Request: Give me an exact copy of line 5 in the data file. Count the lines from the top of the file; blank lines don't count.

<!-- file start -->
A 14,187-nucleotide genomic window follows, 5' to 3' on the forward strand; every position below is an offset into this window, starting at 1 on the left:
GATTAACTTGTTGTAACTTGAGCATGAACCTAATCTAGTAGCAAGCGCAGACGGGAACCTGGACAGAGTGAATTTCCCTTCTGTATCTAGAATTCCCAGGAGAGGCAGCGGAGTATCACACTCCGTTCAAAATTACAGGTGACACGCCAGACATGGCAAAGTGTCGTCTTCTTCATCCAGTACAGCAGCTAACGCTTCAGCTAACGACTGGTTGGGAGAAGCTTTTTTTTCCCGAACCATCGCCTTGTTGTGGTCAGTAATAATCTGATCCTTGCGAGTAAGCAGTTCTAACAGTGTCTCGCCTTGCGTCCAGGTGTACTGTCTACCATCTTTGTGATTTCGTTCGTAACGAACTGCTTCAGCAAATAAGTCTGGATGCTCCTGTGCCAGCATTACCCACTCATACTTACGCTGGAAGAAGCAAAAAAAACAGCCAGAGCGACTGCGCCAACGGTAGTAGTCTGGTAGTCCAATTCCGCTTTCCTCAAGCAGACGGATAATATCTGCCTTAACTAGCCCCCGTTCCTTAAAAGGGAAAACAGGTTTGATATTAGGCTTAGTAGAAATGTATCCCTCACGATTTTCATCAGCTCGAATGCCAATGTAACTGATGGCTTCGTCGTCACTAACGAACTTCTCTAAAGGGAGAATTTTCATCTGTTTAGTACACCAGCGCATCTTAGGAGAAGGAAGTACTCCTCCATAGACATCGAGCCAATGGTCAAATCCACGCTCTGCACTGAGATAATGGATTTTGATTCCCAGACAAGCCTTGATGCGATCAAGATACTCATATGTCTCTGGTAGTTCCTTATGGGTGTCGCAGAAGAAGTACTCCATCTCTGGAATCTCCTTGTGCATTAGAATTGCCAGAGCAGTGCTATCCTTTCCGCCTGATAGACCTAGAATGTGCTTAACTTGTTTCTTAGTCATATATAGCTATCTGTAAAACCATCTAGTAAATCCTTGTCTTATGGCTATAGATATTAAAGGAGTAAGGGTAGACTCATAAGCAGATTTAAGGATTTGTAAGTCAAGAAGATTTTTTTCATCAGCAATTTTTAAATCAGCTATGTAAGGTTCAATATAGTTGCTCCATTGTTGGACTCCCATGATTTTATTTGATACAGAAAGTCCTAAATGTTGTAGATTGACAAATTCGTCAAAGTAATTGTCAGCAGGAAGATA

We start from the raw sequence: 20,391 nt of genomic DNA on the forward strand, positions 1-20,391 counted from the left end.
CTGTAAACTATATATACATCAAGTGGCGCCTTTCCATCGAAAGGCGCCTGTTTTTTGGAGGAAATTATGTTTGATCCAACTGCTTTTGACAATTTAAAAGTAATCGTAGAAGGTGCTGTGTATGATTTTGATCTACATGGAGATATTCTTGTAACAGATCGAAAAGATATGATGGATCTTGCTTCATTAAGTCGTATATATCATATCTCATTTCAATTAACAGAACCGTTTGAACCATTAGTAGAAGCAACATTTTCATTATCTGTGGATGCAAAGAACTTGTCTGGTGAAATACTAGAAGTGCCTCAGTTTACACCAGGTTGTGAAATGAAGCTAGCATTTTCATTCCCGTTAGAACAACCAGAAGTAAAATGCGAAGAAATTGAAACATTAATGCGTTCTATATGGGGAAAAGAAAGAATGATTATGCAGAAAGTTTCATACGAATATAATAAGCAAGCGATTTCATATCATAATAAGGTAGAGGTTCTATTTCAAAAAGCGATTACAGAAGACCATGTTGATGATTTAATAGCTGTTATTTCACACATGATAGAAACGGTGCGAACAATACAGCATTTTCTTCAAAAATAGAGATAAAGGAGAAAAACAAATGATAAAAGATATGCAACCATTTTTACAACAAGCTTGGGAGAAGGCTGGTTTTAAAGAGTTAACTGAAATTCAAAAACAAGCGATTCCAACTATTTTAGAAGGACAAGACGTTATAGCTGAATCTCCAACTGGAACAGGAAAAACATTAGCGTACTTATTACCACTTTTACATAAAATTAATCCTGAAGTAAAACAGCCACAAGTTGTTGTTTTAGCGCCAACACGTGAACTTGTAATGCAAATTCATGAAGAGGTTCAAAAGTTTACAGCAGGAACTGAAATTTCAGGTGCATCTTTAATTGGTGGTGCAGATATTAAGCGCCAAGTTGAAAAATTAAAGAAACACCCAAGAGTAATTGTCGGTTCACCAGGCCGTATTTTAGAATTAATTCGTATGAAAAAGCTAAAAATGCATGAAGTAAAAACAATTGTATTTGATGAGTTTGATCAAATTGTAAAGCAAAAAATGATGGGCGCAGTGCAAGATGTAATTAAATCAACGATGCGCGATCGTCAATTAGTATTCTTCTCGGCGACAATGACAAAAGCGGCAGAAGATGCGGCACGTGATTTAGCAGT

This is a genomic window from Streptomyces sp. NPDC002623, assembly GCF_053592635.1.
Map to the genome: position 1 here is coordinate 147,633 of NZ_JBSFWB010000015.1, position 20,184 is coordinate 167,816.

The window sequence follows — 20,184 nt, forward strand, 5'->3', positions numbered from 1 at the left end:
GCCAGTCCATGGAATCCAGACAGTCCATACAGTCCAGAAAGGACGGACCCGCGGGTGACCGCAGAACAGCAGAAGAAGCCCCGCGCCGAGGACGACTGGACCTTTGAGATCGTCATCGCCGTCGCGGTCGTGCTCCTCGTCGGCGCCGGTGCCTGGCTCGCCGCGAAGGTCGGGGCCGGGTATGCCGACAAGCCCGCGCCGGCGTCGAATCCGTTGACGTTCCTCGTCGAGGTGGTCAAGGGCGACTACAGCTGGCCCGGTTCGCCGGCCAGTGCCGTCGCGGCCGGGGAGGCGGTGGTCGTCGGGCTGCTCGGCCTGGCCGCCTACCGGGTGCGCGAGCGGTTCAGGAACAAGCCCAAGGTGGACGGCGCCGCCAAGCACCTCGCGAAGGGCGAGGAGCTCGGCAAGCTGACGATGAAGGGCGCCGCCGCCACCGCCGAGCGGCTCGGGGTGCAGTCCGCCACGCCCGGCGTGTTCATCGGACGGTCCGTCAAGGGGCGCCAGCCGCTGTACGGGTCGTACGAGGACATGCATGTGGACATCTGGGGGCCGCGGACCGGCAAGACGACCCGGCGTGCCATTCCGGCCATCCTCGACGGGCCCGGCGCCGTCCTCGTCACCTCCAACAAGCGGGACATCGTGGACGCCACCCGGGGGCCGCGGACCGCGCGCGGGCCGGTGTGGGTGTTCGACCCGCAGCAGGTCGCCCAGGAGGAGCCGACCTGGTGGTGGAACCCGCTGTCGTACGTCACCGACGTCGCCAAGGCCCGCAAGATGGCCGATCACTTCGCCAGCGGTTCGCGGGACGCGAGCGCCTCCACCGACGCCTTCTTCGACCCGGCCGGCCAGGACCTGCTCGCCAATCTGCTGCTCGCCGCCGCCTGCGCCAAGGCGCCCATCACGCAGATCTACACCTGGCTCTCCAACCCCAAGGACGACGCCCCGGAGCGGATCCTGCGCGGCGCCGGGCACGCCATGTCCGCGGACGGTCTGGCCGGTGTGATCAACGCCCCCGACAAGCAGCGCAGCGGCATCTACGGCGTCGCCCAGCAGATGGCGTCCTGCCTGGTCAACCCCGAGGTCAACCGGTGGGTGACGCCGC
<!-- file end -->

This is a genomic window from Streptomyces sp. NPDC002623, assembly GCF_053592635.1.